The Slovenia Times

New Education Minister Faces Plagiarism Allegations


The right-leaning weekly said it obtained a copy of the 2005 work which it says includes whole excerpts copied from the thesis of a student who completed his undergraduate studies at the Ljubljana Faculty of Economics three years earlier.

While the 2002 thesis is available online, Markež's work at the conclusion of her studies at the Graduate School of Government and European Studies was obtained by Demokracija from unnamed sources.

Facsimiles of several pages selected by Demokracija appear to show identical texts down to the punctuation and footnotes.

The weekly writes that large sections of Markež's work on the role of EU structural funds in the development of the Podravje region have been taken directly from the 2002 thesis, but that the original author has not been referenced.

One of the sections copied in whole is the conclusion, writes the paper, adding that another proof of plagiarism is that 95% of the sources referenced by Markež are the same as that used by the undergraduate student in the 2002 work.

The minister has so far not been available for comment, while the Ministry of Education, Science and Sport said it was drafting a response. Prime Minister Miro Cerar's office said it was unaware of the allegations.

Cerar's SMC party meanwhile announced it had been notified by Markež that she had asked the Graduate School of Government and European Studies for a review of the thesis. The party said that nothing had been found wrong with the work in 2005 by the school or her mentor.

However, the school announced today that a computer analysis carried out in recent days found 37% of the work overlaps with other sources, which is why it has decided to conduct a closer check.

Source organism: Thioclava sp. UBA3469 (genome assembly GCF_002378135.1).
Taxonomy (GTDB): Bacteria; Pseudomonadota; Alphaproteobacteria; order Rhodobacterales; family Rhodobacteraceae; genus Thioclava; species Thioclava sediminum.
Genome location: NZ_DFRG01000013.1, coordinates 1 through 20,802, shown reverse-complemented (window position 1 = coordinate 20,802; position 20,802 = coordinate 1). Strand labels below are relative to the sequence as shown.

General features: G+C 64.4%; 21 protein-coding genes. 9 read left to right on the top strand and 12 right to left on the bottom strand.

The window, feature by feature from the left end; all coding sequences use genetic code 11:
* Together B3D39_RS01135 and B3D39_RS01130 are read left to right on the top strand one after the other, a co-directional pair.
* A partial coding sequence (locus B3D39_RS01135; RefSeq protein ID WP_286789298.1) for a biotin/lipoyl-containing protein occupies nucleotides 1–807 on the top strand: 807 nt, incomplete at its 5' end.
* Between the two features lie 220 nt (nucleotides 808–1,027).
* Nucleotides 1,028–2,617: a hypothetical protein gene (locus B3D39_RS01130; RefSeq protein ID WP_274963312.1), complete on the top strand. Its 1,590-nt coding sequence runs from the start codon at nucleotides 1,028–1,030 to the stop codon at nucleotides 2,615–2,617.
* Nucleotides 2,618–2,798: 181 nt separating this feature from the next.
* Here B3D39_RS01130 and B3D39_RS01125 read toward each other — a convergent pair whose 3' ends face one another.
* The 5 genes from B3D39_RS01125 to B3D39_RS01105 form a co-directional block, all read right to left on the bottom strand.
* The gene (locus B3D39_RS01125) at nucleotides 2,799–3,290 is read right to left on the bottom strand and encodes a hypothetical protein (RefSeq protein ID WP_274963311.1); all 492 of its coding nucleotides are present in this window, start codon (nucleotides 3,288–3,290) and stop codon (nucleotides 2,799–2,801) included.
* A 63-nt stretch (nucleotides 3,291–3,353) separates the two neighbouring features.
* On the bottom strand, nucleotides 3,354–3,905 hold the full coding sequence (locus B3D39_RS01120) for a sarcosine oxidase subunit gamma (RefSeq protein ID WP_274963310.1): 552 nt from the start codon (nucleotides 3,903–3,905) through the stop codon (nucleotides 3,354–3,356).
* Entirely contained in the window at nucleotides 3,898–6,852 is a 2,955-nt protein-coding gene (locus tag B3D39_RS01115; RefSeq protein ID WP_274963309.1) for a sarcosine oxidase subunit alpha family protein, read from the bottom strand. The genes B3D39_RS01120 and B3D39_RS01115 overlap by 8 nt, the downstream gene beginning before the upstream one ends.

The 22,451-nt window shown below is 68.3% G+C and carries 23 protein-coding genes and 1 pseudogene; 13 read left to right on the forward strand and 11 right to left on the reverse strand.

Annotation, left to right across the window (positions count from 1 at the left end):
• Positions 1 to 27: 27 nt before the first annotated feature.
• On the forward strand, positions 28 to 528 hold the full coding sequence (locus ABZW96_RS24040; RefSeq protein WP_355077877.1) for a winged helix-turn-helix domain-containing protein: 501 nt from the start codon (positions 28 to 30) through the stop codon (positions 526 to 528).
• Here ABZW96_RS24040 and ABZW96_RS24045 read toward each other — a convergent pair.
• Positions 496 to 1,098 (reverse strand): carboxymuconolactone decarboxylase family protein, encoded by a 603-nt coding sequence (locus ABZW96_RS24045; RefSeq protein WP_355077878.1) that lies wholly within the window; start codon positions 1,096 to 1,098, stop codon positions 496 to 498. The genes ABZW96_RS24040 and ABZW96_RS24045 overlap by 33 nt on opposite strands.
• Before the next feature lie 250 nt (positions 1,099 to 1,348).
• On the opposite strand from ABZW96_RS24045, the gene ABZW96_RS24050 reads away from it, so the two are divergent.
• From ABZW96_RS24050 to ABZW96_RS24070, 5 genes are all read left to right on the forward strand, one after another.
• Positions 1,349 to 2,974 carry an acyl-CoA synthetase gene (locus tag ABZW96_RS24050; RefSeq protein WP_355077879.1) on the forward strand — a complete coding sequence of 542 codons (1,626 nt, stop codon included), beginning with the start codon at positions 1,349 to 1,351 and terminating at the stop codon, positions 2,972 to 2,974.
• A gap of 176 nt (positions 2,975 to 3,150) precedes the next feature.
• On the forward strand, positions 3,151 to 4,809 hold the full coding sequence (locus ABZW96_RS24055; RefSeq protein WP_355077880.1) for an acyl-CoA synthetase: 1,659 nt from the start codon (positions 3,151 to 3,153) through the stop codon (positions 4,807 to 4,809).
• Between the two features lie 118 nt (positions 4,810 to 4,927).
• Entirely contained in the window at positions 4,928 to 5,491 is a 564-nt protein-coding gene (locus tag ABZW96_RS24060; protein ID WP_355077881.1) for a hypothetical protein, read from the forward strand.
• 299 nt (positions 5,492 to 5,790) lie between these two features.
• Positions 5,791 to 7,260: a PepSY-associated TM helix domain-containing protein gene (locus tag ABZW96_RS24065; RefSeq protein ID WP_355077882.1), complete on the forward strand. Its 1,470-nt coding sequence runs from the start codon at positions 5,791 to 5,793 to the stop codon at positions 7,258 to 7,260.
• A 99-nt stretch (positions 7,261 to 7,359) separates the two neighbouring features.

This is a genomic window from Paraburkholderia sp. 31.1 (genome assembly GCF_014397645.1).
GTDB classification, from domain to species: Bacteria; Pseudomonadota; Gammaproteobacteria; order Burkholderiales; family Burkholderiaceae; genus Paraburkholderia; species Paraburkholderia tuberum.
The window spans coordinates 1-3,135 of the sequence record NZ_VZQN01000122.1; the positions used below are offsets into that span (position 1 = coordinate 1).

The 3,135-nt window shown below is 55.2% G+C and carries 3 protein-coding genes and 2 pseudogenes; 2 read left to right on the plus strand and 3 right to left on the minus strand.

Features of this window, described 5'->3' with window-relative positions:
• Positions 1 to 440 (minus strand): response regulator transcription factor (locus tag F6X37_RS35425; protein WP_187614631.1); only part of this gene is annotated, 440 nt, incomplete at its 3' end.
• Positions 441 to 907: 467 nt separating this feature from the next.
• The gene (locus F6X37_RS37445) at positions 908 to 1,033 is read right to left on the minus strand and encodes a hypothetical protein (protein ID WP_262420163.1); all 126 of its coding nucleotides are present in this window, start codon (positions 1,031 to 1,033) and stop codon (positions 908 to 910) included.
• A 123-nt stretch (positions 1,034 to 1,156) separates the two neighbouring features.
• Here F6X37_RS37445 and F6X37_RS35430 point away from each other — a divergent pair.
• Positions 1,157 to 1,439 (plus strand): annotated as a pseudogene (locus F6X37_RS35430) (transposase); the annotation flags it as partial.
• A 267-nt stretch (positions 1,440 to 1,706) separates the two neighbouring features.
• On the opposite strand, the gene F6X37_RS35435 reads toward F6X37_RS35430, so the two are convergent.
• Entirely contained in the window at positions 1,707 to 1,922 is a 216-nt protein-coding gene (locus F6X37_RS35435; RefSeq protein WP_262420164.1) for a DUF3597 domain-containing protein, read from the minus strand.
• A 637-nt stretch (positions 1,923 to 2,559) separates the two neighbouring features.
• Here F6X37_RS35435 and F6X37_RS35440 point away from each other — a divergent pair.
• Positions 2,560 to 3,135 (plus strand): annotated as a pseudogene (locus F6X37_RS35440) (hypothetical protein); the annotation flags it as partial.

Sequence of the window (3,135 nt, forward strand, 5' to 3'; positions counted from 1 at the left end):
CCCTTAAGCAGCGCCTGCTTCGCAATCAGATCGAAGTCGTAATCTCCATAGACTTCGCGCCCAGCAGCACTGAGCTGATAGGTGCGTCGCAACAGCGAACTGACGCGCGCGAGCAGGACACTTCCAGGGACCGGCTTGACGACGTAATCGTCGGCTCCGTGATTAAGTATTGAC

The school's dean, Matej Avbelj, suggested that such a high degree of overlapping was problematic, as current students are asked to amend their work when their proposed thesis contains more than 20% of overlapping with other works.

Avbelj also said the computer analysis software was not available in 2005, meaning that it was nearly impossible for the mentor of the thesis to establish that it was copied from elsewhere.

The senate of the school will meet on Thursday to decide whether conditions for launching a formal plagiarism investigation have been met.

If it is eventually established that the minister copied large sections of her master's thesis from another work, she will become the latest of several politicians to be tainted by plagiarism scandals in recent years.

In 2012, MP Borut Ambrožič of Positive Slovenia (PS) was found to have copied his master's work and was expelled by his party and became an independent. A year later, ousted Maribor Mayor Franc Kangler was stripped of his undergraduate degree when it was established he plagiarised his thesis.

Allegations of plagiarism also dogged former Prime Minister Alenka Bratušek when she assumed her term two years ago, but the Ljubljana Faculty of Social Sciences subsequently found that the allegations were unsubstantiated.

Confirmation of plagiarism in Markež's case would add to the woes of Prime Minister Miro Cerar, who was forced to seek the dismissal of Defence Minister Janko Veber yesterday over the minister's contentious order to military intelligence to probe the sale of telco Telekom Slovenije.

Markež took office only on Monday, replacing Stanka Setnikar Cankar, who quit in February after it was revealed she made significant side earnings from the faculty at which she was employed as dean.

The opposition Democratic Party (SDS) has already said Markež needs to step down if the allegations of plagiarism are true.

The case also raises questions of vetting of political candidates, with the SDS and the opposition Pensioners' Party (DeSUS) suggesting that this was foremost a problem of newly-emerged parties.

"In stable parties like DeSUS this is practically impossible," DeSUS leader Karl Erjavec argued on Wednesday.


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